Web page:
IFRC

Eritrea: bringing hope to drought-prone communities

Published: 12 July 2010 0:00 CET

Robert Fraser, IFRC, in Anseba region, Eritrea

At the bottom of a steep, dry and rocky ravine, which can only be reached after climbing down a precipitous path, a dedicated group of community and Red Cross Red Crescent volunteers are building a dam.

The team, supported by the government, is working seven days a week to complete the first phase before the next rains commence.

“Our water tables are dropping by as much as one metre every year due to climate change,” explained government engineer Zeregaber Hidrai. “We have to capture our limited rains before they run down to the sea.”

Naturally filtered

To achieve this, a series of ‘check dams’ are being built to slow down the flow of water while the sand-storage dam under construction will store the water that is washed down every rainy season. It is not a new technology, but an effective one as water trapped in the sand does not evaporate, becomes naturally filtered and can then be channelled by gravity to more than 10,000 people who live downstream.

”We are using local materials as much as possible, cutting stone blocks by hand from the hard granite at the bottom of the ravine so we only need to bring cement and pipes to complete the dam and distribution system,” explained Michael Bahta, a Red Cross Society of Eritrea engineer from the Anseba Branch who coordinates this activity, part of a nationwide project supported by the European Union, the Netherlands, Danish and Austrian Red Cross societies, and the International Federation of Red Cross and Red Crescent Societies (IFRC).

”It is difficult to predict exactly how much water we will be able to produce eventually from this dam, but we are already producing more than 170,000 litres per day,” notes project manager Yisehak Kiflay, who is in charge of a wide range of activities throughout the country including solar-powered pumping systems, piped water supplies, borehole construction, terracing and tree planting as well as crucial sanitation and hygiene promotion activities.

Adapting to climate change

“We are adapting to the effects of climate change, and integrate our water and sanitation activities with other on-going projects to better serve the most vulnerable communities,” explains Mrs Nura Mohammed Omer, Secretary General of the Red Cross Society of Eritrea. “The key is also encouraging community participation and volunteering in every aspect from the planning, implementation and final hand-over to ensure sustainability.”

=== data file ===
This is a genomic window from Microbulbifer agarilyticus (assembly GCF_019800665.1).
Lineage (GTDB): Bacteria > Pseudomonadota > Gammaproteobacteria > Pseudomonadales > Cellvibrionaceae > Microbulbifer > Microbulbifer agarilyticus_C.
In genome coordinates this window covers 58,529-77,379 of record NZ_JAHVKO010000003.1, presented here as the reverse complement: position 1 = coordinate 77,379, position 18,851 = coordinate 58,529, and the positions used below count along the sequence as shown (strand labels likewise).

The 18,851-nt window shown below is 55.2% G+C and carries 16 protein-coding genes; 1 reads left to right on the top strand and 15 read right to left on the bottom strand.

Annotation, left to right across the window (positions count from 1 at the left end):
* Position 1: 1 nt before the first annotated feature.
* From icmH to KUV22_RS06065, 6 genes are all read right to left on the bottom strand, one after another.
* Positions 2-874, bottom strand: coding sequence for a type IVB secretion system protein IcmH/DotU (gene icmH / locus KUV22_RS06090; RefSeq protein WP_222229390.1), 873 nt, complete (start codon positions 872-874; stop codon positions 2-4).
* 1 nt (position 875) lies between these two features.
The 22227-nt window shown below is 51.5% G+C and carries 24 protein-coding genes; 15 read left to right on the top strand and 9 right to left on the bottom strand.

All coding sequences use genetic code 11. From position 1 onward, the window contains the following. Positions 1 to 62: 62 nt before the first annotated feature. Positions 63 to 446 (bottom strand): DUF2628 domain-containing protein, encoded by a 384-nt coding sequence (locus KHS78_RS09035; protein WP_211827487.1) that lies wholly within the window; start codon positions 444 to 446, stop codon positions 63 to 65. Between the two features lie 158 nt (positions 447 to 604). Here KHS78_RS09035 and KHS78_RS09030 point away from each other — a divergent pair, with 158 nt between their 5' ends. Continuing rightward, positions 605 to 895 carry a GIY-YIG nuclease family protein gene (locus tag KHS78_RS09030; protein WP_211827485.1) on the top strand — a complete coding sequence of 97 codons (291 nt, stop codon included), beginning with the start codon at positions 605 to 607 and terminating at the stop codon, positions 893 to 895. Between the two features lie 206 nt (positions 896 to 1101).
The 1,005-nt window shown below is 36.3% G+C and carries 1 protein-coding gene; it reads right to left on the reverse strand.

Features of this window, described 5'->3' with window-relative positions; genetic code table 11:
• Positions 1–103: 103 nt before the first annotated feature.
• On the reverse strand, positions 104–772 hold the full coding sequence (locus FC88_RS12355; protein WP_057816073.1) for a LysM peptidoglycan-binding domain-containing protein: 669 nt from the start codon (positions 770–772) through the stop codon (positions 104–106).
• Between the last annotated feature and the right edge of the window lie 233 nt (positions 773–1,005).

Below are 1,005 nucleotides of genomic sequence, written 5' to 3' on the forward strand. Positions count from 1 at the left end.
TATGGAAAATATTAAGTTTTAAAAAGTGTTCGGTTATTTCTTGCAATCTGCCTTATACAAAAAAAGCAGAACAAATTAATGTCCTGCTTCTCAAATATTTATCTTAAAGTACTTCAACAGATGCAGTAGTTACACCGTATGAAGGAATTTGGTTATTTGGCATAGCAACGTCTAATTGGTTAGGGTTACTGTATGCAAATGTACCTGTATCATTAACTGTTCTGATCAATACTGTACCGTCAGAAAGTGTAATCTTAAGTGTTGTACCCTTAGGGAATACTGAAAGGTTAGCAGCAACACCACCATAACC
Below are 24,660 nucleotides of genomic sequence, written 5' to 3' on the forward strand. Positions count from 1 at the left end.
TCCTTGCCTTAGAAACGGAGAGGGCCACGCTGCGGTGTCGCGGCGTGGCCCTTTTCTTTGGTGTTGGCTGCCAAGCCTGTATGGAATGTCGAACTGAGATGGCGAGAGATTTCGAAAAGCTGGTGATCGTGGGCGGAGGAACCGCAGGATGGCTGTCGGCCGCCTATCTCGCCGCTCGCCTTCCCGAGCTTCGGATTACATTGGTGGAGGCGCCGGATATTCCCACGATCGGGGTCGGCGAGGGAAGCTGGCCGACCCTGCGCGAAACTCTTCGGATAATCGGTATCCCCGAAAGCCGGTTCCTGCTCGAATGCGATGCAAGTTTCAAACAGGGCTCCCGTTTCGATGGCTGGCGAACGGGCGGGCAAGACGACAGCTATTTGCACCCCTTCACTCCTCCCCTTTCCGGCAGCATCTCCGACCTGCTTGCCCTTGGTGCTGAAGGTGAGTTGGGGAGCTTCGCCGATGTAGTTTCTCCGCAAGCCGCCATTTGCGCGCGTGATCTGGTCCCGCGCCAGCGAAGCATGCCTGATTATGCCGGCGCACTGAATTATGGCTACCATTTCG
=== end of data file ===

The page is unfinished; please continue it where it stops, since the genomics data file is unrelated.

A total of 121 communities have been targeted for community-led total sanitation, a participatory process that leads communities to declare “open defecation free” status after encouraging simple family latrine construction to address the low sanitation coverage prevalent in rural areas.

Women often lead this process in the community. One such women’s group proudly showed us the latrines they had built at their homes and explained that, as many in the group are head of household, “improving sanitation using locally-available materials is one of our key priorities”.

Sustainable activities

The project  in Eritrea is one of more than a hundred projects that fall under the IFRC’s ten-year Global Water and Sanitation Initiative (2005 to 2015) that aims to encourage National Red Cross and Red Crescent  Societies to increase sustainable activities to further contribute to the achievement of the UN Millennium Development Goals.

”The Red Cross Society of Eritrea is the prime implementer of this project, but working in an effective partnership with communities, government and the other partners under the overall umbrella of the IFRC adds value to the process,” IFRC country representative Ahmed Suleman explained.

“Coordinating such a partnership can have its challenges, but we have successfully brought all the elements together and now see significant results in meeting the long-term needs of vulnerable communities in Eritrea and look forward to sharing our experience, both technically and in project design, with other such projects in arid countries in Africa.”




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